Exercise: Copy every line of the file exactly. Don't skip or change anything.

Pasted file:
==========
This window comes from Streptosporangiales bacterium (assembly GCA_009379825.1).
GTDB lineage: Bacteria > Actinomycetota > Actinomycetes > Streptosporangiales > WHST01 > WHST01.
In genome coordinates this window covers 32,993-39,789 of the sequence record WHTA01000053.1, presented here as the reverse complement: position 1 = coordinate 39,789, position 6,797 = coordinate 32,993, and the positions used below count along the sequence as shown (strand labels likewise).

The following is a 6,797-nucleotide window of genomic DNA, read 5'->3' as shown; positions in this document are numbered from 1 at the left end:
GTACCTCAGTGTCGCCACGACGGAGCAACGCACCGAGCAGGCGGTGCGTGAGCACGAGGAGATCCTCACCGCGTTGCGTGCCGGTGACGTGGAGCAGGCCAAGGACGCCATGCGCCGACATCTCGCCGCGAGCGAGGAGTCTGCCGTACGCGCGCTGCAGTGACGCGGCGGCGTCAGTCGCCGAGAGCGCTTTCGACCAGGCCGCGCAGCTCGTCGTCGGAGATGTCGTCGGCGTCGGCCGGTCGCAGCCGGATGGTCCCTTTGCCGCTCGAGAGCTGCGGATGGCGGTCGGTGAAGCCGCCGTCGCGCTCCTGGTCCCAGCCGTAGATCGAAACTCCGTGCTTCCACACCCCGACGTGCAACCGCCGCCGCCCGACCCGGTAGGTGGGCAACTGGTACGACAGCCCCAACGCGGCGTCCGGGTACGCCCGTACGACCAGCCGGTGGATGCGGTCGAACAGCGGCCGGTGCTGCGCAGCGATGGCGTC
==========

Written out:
This window comes from Streptosporangiales bacterium (assembly GCA_009379825.1).
GTDB lineage: Bacteria > Actinomycetota > Actinomycetes > Streptosporangiales > WHST01 > WHST01.
In genome coordinates this window covers 32,993-39,789 of the sequence record WHTA01000053.1, presented here as the reverse complement: position 1 = coordinate 39,789, position 6,797 = coordinate 32,993, and the positions used below count along the sequence as shown (strand labels likewise).

The following is a 6,797-nucleotide window of genomic DNA, read 5'->3' as shown; positions in this document are numbered from 1 at the left end:
GTACCTCAGTGTCGCCACGACGGAGCAACGCACCGAGCAGGCGGTGCGTGAGCACGAGGAGATCCTCACCGCGTTGCGTGCCGGTGACGTGGAGCAGGCCAAGGACGCCATGCGCCGACATCTCGCCGCGAGCGAGGAGTCTGCCGTACGCGCGCTGCAGTGACGCGGCGGCGTCAGTCGCCGAGAGCGCTTTCGACCAGGCCGCGCAGCTCGTCGTCGGAGATGTCGTCGGCGTCGGCCGGTCGCAGCCGGATGGTCCCTTTGCCGCTCGAGAGCTGCGGATGGCGGTCGGTGAAGCCGCCGTCGCGCTCCTGGTCCCAGCCGTAGATCGAAACTCCGTGCTTCCACACCCCGACGTGCAACCGCCGCCGCCCGACCCGGTAGGTGGGCAACTGGTACGACAGCCCCAACGCGGCGTCCGGGTACGCCCGTACGACCAGCCGGTGGATGCGGTCGAACAGCGGCCGGTGCTGCGCAGCGATGGCGTC